Massachusetts Institute of Technology was a pioneer in offering online college courses and they still have the most diverse and in-depth collection of classes available anywhere. Their online offering is an archived version of real courses that have been taught at MIT, and you may need to purchase the textbook to follow along with the class. These courses come highly recommended.
Carnegie Mellon, based in Pittsburgh, PA, has a variety of courses available for anyone online. While the selection is not as great as MIT’s, many core courses are presented in an easy to follow online format. Their courses are similar to what a paying student would receive minus the course credit or access to an instructor.
Salman Khan began putting videos on YouTube to help with tutoring a cousin. When he started receiving feedback that they were helping a lot more people than just his cousin, he realized he was on to something good.
Today, there are over 1000 videos on KhanAcademy, which is now a 501(c)(3) non-profit. Most videos are about math. However, there are also many other topics that he explores. Even Bill Gates has said that he uses Khan to teach his kids about math. These are not college courses per-se, but the math he introduces in them are at college level and many people praise them for being clearer and easier to comprehend than actual college courses!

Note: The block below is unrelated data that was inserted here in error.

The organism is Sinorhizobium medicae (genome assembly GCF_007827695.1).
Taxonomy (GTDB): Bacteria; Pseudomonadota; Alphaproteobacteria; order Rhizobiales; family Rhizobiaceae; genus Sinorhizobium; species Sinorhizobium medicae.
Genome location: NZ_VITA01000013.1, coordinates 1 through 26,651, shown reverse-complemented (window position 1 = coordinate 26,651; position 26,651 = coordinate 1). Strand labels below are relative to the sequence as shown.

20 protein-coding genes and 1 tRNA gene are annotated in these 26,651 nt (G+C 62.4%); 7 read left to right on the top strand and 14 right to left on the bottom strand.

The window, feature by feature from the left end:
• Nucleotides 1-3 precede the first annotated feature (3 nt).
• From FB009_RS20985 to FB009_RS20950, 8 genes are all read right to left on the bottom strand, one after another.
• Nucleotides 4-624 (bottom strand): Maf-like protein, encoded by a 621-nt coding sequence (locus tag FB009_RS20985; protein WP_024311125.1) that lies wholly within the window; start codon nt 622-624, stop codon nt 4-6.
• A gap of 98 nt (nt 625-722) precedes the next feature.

Stanford has made many of their courses and lectures available via iTunes in iTunesU. This collection is great if you are on the go or want to listen to courses while commuting. They have an impressive collection of content available, all for free. The downside is that you need to use iTunes to view their content.
LearningSpace offers content from the Open University, based in the UK. This university pledges to be open and accepts many different kinds of students in its real world classrooms. It also opened up its content to anyone online. The online college courses are laid out extremely well and offer many different topics with skill levels going from beginner up to expert.
Technology and Learning
Find out why technology is such a draw for educators and how we learn from non-human tools.
- Blogs, Wikis, New Media for Learning: This course will show you how blogs and other new media are optimal teaching tools. [Utah State]
- Computer Games and Simulations for Investigation and Education: This class will teach you how we learn from computer games and interactive technologies. [MIT]
- Instructional Gaming: Learn how to use instructional gaming to reach out to students. [Utah State]
- Creativity, community and ICT: Discover how online learning and technology fuel creativity and collaboration. [The Open University]
- Intro to Instructional Design: If you’re curious about how humans interact with and learn from non-human tools, take this course. [Utah State]
- Videogame Theory and Analysis: Find out how videogames are legitimate teaching tools. [MIT]
- The Impact of Open Source Software on Education: Learn how different countries are using open source for college education and beyond. [Connexions]
- The review of the development of eLearning: Get a 10-year history of eLearning here. [Connexions]
- Principles and Practices of Technology: Designed for teachers, this course will teach you about the application of technology for learning and principles of instructional technology. [Utah State]